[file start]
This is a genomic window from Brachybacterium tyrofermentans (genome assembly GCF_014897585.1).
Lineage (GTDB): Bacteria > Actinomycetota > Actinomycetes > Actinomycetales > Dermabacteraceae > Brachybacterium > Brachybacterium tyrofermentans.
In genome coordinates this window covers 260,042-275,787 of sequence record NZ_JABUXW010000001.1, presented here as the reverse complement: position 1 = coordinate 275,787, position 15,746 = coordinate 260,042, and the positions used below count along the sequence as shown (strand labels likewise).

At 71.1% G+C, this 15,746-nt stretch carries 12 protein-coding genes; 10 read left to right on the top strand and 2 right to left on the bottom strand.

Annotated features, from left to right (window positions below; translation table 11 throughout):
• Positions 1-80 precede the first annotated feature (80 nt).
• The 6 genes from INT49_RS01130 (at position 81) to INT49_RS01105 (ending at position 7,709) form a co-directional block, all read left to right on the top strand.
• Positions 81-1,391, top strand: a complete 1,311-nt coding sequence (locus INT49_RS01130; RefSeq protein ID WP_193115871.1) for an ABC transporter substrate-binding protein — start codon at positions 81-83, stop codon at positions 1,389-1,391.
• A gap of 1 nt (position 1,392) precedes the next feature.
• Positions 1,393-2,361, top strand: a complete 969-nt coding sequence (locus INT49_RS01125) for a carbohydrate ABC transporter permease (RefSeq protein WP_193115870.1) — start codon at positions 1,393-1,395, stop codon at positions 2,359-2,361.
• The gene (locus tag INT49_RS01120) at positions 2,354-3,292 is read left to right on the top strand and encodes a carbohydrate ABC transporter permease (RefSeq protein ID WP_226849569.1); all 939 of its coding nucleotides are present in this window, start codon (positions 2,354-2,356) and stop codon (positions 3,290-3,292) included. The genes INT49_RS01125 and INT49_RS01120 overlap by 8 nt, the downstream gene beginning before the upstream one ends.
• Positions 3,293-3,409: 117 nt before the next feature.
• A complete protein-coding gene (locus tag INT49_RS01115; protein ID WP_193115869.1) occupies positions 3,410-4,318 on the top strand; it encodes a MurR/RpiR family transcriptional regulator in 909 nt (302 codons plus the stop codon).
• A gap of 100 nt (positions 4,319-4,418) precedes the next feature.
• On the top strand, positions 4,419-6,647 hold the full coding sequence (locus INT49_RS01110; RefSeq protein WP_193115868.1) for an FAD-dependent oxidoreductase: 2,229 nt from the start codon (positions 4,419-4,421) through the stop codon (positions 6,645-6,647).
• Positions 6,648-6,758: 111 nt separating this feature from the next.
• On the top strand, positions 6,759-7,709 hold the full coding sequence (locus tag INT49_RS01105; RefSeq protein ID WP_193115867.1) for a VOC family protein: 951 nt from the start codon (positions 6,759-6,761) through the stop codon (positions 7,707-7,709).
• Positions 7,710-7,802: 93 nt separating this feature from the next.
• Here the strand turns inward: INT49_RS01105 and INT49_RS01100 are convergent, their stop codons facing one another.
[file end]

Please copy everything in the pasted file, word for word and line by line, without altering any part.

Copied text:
This is a genomic window from Brachybacterium tyrofermentans (genome assembly GCF_014897585.1).
Lineage (GTDB): Bacteria > Actinomycetota > Actinomycetes > Actinomycetales > Dermabacteraceae > Brachybacterium > Brachybacterium tyrofermentans.
In genome coordinates this window covers 260,042-275,787 of sequence record NZ_JABUXW010000001.1, presented here as the reverse complement: position 1 = coordinate 275,787, position 15,746 = coordinate 260,042, and the positions used below count along the sequence as shown (strand labels likewise).

At 71.1% G+C, this 15,746-nt stretch carries 12 protein-coding genes; 10 read left to right on the top strand and 2 right to left on the bottom strand.

Annotated features, from left to right (window positions below; translation table 11 throughout):
• Positions 1-80 precede the first annotated feature (80 nt).
• The 6 genes from INT49_RS01130 (at position 81) to INT49_RS01105 (ending at position 7,709) form a co-directional block, all read left to right on the top strand.
• Positions 81-1,391, top strand: a complete 1,311-nt coding sequence (locus INT49_RS01130; RefSeq protein ID WP_193115871.1) for an ABC transporter substrate-binding protein — start codon at positions 81-83, stop codon at positions 1,389-1,391.
• A gap of 1 nt (position 1,392) precedes the next feature.
• Positions 1,393-2,361, top strand: a complete 969-nt coding sequence (locus INT49_RS01125) for a carbohydrate ABC transporter permease (RefSeq protein WP_193115870.1) — start codon at positions 1,393-1,395, stop codon at positions 2,359-2,361.
• The gene (locus tag INT49_RS01120) at positions 2,354-3,292 is read left to right on the top strand and encodes a carbohydrate ABC transporter permease (RefSeq protein ID WP_226849569.1); all 939 of its coding nucleotides are present in this window, start codon (positions 2,354-2,356) and stop codon (positions 3,290-3,292) included. The genes INT49_RS01125 and INT49_RS01120 overlap by 8 nt, the downstream gene beginning before the upstream one ends.
• Positions 3,293-3,409: 117 nt before the next feature.
• A complete protein-coding gene (locus tag INT49_RS01115; protein ID WP_193115869.1) occupies positions 3,410-4,318 on the top strand; it encodes a MurR/RpiR family transcriptional regulator in 909 nt (302 codons plus the stop codon).
• A gap of 100 nt (positions 4,319-4,418) precedes the next feature.
• On the top strand, positions 4,419-6,647 hold the full coding sequence (locus INT49_RS01110; RefSeq protein WP_193115868.1) for an FAD-dependent oxidoreductase: 2,229 nt from the start codon (positions 4,419-4,421) through the stop codon (positions 6,645-6,647).
• Positions 6,648-6,758: 111 nt separating this feature from the next.
• On the top strand, positions 6,759-7,709 hold the full coding sequence (locus tag INT49_RS01105; RefSeq protein ID WP_193115867.1) for a VOC family protein: 951 nt from the start codon (positions 6,759-6,761) through the stop codon (positions 7,707-7,709).
• Positions 7,710-7,802: 93 nt separating this feature from the next.
• Here the strand turns inward: INT49_RS01105 and INT49_RS01100 are convergent, their stop codons facing one another.